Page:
of the accuracy of the statement that the yelloiv jade 
of Han Shan is nephrite must be left sub judice . 

It seems possible that the yellow jade of Xo IJos. 14, 
15 and 81, as well es many other Shang Dynasty jade ornaments, may 
haye come from this source in the Han Shan Mountains near 3q Chpu, 
The identity of the material of the jade from Anyang with the lade- 
from the L'an Shan L'ountains can only Ve proved by a careful com- 
parison not only of their colour and physical appearance feut also 
of the mineral composition. The question of whether they are both 
"nephrite" or both /^''serpentine" does not alter the evidence for 
the trade in jade^betv\/een the capital of the Shang Dynasty and the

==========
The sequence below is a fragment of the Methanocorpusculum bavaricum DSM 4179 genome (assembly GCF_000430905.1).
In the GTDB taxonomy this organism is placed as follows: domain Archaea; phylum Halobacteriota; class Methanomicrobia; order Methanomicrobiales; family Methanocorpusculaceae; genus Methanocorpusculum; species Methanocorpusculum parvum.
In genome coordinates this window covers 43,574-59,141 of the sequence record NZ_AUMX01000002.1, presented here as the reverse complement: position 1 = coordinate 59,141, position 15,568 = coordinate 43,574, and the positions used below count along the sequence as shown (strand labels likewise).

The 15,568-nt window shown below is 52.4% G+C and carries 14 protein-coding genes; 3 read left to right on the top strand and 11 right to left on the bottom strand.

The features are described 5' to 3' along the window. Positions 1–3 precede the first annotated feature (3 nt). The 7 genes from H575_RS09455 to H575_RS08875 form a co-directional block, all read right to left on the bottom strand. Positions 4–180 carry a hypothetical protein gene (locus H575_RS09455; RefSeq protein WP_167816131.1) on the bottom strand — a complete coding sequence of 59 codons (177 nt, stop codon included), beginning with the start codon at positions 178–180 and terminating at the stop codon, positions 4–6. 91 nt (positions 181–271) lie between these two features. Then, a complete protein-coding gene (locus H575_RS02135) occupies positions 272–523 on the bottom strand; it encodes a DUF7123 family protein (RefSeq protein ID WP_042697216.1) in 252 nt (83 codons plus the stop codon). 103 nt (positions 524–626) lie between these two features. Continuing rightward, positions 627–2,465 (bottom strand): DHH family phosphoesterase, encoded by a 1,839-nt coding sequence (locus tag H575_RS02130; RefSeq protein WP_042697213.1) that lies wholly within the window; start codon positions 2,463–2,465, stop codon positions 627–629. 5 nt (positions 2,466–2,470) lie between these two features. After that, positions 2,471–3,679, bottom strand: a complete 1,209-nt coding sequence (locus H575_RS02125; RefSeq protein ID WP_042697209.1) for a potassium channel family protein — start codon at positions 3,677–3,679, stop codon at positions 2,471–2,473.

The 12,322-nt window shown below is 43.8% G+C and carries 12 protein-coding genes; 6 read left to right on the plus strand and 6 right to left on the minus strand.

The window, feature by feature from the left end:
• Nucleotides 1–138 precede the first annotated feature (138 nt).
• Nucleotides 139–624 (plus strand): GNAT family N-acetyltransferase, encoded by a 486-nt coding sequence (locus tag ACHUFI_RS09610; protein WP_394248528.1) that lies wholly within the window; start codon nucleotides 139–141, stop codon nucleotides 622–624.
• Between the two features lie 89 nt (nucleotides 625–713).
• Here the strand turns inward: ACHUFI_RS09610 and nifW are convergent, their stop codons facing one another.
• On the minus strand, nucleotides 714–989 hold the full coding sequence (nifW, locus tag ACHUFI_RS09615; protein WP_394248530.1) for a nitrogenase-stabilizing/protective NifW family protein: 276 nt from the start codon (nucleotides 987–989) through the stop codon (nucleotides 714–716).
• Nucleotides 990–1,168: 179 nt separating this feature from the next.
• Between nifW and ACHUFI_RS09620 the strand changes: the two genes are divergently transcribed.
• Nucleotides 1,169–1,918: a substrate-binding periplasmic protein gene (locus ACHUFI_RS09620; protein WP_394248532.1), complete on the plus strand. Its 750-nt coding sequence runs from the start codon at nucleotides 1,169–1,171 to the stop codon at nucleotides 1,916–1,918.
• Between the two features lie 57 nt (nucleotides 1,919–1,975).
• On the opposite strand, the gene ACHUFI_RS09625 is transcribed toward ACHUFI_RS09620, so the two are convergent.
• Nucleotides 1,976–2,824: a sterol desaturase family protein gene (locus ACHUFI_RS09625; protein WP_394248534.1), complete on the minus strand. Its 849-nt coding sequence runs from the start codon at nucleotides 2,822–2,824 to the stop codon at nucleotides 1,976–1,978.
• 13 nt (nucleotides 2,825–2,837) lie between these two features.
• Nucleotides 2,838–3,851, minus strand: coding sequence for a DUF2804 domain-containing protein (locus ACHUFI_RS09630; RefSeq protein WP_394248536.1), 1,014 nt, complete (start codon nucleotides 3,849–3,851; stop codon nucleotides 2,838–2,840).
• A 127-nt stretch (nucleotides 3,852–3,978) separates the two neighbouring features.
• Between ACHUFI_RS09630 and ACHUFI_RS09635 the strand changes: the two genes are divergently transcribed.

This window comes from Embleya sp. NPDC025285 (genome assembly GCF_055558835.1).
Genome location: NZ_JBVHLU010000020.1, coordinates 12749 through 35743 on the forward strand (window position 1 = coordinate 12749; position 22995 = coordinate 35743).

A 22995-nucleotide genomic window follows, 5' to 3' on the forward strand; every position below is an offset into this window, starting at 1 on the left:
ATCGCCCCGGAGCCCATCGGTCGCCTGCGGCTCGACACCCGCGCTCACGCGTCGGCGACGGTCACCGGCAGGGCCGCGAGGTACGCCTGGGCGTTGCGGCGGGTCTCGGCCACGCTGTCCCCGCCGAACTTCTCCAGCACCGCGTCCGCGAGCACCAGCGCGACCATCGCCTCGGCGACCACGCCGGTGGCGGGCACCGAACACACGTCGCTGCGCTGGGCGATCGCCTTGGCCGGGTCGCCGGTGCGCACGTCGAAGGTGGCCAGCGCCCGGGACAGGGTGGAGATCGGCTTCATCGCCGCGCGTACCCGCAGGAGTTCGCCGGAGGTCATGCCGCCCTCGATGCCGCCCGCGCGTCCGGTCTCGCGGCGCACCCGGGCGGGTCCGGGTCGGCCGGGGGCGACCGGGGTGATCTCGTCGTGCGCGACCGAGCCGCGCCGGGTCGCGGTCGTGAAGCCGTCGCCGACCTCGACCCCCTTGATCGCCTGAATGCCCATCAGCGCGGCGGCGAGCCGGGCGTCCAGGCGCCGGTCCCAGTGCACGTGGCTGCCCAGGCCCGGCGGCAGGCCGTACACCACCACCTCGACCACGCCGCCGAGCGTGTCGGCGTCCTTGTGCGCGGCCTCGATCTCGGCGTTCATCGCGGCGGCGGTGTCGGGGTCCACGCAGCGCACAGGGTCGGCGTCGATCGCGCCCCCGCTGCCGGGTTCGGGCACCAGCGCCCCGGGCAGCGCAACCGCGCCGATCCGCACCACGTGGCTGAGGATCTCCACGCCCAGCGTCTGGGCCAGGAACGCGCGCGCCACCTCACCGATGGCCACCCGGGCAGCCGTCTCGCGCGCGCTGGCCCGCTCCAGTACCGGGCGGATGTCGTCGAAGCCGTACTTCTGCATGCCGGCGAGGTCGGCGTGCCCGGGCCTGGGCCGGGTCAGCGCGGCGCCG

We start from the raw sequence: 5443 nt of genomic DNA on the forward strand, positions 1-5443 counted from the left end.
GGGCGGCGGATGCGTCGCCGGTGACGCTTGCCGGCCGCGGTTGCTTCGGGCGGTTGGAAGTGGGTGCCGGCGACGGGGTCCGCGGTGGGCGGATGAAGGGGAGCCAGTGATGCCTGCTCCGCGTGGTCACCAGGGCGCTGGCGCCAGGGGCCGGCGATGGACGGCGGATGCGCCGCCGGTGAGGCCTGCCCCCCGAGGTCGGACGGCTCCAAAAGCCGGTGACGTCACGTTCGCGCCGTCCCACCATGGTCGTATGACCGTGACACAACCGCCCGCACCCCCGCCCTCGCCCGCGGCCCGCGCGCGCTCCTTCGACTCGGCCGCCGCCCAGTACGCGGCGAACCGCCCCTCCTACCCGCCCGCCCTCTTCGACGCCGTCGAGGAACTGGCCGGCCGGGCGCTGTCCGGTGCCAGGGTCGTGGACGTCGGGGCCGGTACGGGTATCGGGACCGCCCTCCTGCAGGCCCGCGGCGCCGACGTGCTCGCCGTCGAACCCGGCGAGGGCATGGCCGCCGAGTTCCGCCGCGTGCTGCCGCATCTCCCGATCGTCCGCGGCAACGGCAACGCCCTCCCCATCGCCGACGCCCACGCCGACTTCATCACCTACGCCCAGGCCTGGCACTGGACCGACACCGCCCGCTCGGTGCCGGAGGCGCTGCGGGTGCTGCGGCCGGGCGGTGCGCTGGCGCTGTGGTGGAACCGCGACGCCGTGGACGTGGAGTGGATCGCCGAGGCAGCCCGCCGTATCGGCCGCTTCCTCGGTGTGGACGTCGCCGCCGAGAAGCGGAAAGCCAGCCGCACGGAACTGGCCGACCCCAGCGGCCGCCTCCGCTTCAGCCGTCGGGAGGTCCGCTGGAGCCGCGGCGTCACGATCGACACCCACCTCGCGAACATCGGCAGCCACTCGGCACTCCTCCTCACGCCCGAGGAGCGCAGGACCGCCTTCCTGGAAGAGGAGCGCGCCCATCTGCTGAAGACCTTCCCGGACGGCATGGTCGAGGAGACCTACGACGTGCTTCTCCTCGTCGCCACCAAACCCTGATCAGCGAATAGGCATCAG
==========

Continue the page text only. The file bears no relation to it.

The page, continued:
Xanstt Corridor provided they are both alike. 

Yellow jade has always been prijred in China and the 
same type appears to have been av: liable in at least three widely 
separated and important periods of time; in the Shang Dynasty, 1311- 
lOsS B.C.; in the Late Chou and Han Dynasties 481 B.C. -,220 . ,, 
and in the recent past. It li-ay be seen in the Royal Ontario 
Museum of Archaeology collection in objects of all three periods. 
Besides the Shang Dynasty jades, ^o 14, 15 and 31 and jade eagle 

IIB.4039, it is found in sv;ord pommel disc HB.4887, said to be from 
.. Toral) h of ''IA|« Homo^ ol jlu ijoyan/t at Chin- Ta • un. The beautiful 

W.;;,..4s^^ . :ii judo i:: the rSim iit 

' ' a 1, - -- orfitchli-c Itself ■'^y'i to Mli^* paw" 

approKiiaatoa in colouration and toxtuie jade ^.o .31, . recently mined 

1. Tomba of old Loymig . p. 1.33, plate OwCVII, ilo. ..31i>b.